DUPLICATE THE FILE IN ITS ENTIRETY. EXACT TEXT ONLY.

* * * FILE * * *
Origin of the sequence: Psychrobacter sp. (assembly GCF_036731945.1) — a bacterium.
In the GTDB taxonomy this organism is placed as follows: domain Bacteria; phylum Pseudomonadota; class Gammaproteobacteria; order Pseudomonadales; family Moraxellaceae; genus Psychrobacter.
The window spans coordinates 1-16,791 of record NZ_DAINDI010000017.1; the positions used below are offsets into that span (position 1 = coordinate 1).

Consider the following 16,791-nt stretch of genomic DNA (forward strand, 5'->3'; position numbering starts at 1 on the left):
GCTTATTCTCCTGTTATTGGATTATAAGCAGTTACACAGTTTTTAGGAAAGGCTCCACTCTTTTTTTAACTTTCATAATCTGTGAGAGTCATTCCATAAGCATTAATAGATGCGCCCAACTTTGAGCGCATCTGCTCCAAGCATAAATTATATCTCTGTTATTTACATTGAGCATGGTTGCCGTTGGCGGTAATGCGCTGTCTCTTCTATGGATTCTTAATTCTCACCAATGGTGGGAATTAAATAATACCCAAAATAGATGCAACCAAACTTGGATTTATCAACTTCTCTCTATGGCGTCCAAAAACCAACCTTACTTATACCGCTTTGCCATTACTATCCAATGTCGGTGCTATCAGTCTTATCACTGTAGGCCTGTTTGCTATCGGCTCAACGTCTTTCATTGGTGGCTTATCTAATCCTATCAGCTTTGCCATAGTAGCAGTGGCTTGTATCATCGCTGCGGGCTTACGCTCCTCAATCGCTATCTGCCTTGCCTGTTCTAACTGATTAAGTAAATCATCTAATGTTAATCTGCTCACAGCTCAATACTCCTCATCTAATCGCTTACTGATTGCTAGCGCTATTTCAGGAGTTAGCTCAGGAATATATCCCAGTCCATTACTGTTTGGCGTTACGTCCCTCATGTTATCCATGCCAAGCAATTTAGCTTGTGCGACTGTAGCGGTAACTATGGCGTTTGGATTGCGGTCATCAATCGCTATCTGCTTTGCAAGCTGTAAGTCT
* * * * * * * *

Origin of the sequence: Psychrobacter sp. (assembly GCF_036731945.1) — a bacterium.
In the GTDB taxonomy this organism is placed as follows: domain Bacteria; phylum Pseudomonadota; class Gammaproteobacteria; order Pseudomonadales; family Moraxellaceae; genus Psychrobacter.
The window spans coordinates 1-16,791 of record NZ_DAINDI010000017.1; the positions used below are offsets into that span (position 1 = coordinate 1).

Consider the following 16,791-nt stretch of genomic DNA (forward strand, 5'->3'; position numbering starts at 1 on the left):
GCTTATTCTCCTGTTATTGGATTATAAGCAGTTACACAGTTTTTAGGAAAGGCTCCACTCTTTTTTTAACTTTCATAATCTGTGAGAGTCATTCCATAAGCATTAATAGATGCGCCCAACTTTGAGCGCATCTGCTCCAAGCATAAATTATATCTCTGTTATTTACATTGAGCATGGTTGCCGTTGGCGGTAATGCGCTGTCTCTTCTATGGATTCTTAATTCTCACCAATGGTGGGAATTAAATAATACCCAAAATAGATGCAACCAAACTTGGATTTATCAACTTCTCTCTATGGCGTCCAAAAACCAACCTTACTTATACCGCTTTGCCATTACTATCCAATGTCGGTGCTATCAGTCTTATCACTGTAGGCCTGTTTGCTATCGGCTCAACGTCTTTCATTGGTGGCTTATCTAATCCTATCAGCTTTGCCATAGTAGCAGTGGCTTGTATCATCGCTGCGGGCTTACGCTCCTCAATCGCTATCTGCCTTGCCTGTTCTAACTGATTAAGTAAATCATCTAATGTTAATCTGCTCACAGCTCAATACTCCTCATCTAATCGCTTACTGATTGCTAGCGCTATTTCAGGAGTTAGCTCAGGAATATATCCCAGTCCATTACTGTTTGGCGTTACGTCCCTCATGTTATCCATGCCAAGCAATTTAGCTTGTGCGACTGTAGCGGTAACTATGGCGTTTGGATTGCGGTCATCAATCGCTATCTGCTTTGCAAGCTGTAAGTCT